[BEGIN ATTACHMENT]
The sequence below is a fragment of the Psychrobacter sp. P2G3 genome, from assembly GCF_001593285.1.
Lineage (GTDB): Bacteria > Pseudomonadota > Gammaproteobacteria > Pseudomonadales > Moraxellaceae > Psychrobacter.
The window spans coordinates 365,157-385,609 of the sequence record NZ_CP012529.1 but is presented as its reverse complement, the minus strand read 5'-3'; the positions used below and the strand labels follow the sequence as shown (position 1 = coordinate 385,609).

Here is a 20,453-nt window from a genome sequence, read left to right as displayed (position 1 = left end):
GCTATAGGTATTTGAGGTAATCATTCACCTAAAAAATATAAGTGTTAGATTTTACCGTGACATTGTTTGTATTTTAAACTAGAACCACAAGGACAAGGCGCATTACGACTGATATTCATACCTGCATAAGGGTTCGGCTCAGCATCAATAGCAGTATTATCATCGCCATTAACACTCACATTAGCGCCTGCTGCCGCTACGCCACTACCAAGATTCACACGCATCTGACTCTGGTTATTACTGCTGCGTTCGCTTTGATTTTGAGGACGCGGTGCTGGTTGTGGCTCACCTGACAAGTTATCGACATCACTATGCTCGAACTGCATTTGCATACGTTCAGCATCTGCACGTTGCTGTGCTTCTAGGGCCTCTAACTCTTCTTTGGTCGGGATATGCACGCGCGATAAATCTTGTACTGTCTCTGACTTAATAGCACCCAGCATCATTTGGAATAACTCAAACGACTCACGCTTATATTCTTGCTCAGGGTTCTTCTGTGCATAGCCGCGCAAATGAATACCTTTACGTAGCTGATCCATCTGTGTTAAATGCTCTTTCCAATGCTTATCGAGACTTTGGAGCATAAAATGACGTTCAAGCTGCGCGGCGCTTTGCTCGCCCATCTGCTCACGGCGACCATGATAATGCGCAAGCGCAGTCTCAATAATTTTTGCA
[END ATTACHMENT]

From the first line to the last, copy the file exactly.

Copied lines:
The sequence below is a fragment of the Psychrobacter sp. P2G3 genome, from assembly GCF_001593285.1.
Lineage (GTDB): Bacteria > Pseudomonadota > Gammaproteobacteria > Pseudomonadales > Moraxellaceae > Psychrobacter.
The window spans coordinates 365,157-385,609 of the sequence record NZ_CP012529.1 but is presented as its reverse complement, the minus strand read 5'-3'; the positions used below and the strand labels follow the sequence as shown (position 1 = coordinate 385,609).

Here is a 20,453-nt window from a genome sequence, read left to right as displayed (position 1 = left end):
GCTATAGGTATTTGAGGTAATCATTCACCTAAAAAATATAAGTGTTAGATTTTACCGTGACATTGTTTGTATTTTAAACTAGAACCACAAGGACAAGGCGCATTACGACTGATATTCATACCTGCATAAGGGTTCGGCTCAGCATCAATAGCAGTATTATCATCGCCATTAACACTCACATTAGCGCCTGCTGCCGCTACGCCACTACCAAGATTCACACGCATCTGACTCTGGTTATTACTGCTGCGTTCGCTTTGATTTTGAGGACGCGGTGCTGGTTGTGGCTCACCTGACAAGTTATCGACATCACTATGCTCGAACTGCATTTGCATACGTTCAGCATCTGCACGTTGCTGTGCTTCTAGGGCCTCTAACTCTTCTTTGGTCGGGATATGCACGCGCGATAAATCTTGTACTGTCTCTGACTTAATAGCACCCAGCATCATTTGGAATAACTCAAACGACTCACGCTTATATTCTTGCTCAGGGTTCTTCTGTGCATAGCCGCGCAAATGAATACCTTTACGTAGCTGATCCATCTGTGTTAAATGCTCTTTCCAATGCTTATCGAGACTTTGGAGCATAAAATGACGTTCAAGCTGCGCGGCGCTTTGCTCGCCCATCTGCTCACGGCGACCATGATAATGCGCAAGCGCAGTCTCAATAATTTTTGCA